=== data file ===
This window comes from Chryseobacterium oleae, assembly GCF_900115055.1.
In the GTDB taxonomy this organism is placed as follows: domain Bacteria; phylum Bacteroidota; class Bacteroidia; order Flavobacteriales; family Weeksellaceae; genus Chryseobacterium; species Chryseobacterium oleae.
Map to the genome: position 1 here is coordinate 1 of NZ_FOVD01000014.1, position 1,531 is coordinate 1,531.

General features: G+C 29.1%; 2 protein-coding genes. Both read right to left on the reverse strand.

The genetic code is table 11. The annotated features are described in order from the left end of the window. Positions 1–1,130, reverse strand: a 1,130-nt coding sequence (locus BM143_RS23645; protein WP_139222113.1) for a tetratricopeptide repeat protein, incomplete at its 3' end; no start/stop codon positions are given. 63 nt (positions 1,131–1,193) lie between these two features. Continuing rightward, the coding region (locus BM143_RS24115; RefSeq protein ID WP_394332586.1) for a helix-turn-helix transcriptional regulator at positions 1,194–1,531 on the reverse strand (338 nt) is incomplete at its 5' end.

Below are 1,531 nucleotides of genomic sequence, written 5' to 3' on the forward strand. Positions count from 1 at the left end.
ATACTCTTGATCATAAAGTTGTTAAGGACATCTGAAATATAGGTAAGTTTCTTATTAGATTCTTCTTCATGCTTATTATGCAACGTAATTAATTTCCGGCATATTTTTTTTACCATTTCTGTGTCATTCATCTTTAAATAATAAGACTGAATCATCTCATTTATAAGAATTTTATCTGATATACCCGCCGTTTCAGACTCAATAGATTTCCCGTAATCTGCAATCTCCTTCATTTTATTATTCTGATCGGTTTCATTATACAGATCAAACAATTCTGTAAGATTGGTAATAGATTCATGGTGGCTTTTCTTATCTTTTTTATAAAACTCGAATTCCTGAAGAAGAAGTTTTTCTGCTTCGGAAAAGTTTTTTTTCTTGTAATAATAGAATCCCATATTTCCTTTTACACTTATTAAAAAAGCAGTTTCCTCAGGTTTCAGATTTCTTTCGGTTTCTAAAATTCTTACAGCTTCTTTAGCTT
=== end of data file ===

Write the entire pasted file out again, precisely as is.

This window comes from Chryseobacterium oleae, assembly GCF_900115055.1.
In the GTDB taxonomy this organism is placed as follows: domain Bacteria; phylum Bacteroidota; class Bacteroidia; order Flavobacteriales; family Weeksellaceae; genus Chryseobacterium; species Chryseobacterium oleae.
Map to the genome: position 1 here is coordinate 1 of NZ_FOVD01000014.1, position 1,531 is coordinate 1,531.

General features: G+C 29.1%; 2 protein-coding genes. Both read right to left on the reverse strand.

The genetic code is table 11. The annotated features are described in order from the left end of the window. Positions 1–1,130, reverse strand: a 1,130-nt coding sequence (locus BM143_RS23645; protein WP_139222113.1) for a tetratricopeptide repeat protein, incomplete at its 3' end; no start/stop codon positions are given. 63 nt (positions 1,131–1,193) lie between these two features. Continuing rightward, the coding region (locus BM143_RS24115; RefSeq protein ID WP_394332586.1) for a helix-turn-helix transcriptional regulator at positions 1,194–1,531 on the reverse strand (338 nt) is incomplete at its 5' end.

Below are 1,531 nucleotides of genomic sequence, written 5' to 3' on the forward strand. Positions count from 1 at the left end.
ATACTCTTGATCATAAAGTTGTTAAGGACATCTGAAATATAGGTAAGTTTCTTATTAGATTCTTCTTCATGCTTATTATGCAACGTAATTAATTTCCGGCATATTTTTTTTACCATTTCTGTGTCATTCATCTTTAAATAATAAGACTGAATCATCTCATTTATAAGAATTTTATCTGATATACCCGCCGTTTCAGACTCAATAGATTTCCCGTAATCTGCAATCTCCTTCATTTTATTATTCTGATCGGTTTCATTATACAGATCAAACAATTCTGTAAGATTGGTAATAGATTCATGGTGGCTTTTCTTATCTTTTTTATAAAACTCGAATTCCTGAAGAAGAAGTTTTTCTGCTTCGGAAAAGTTTTTTTTCTTGTAATAATAGAATCCCATATTTCCTTTTACACTTATTAAAAAAGCAGTTTCCTCAGGTTTCAGATTTCTTTCGGTTTCTAAAATTCTTACAGCTTCTTTAGCTT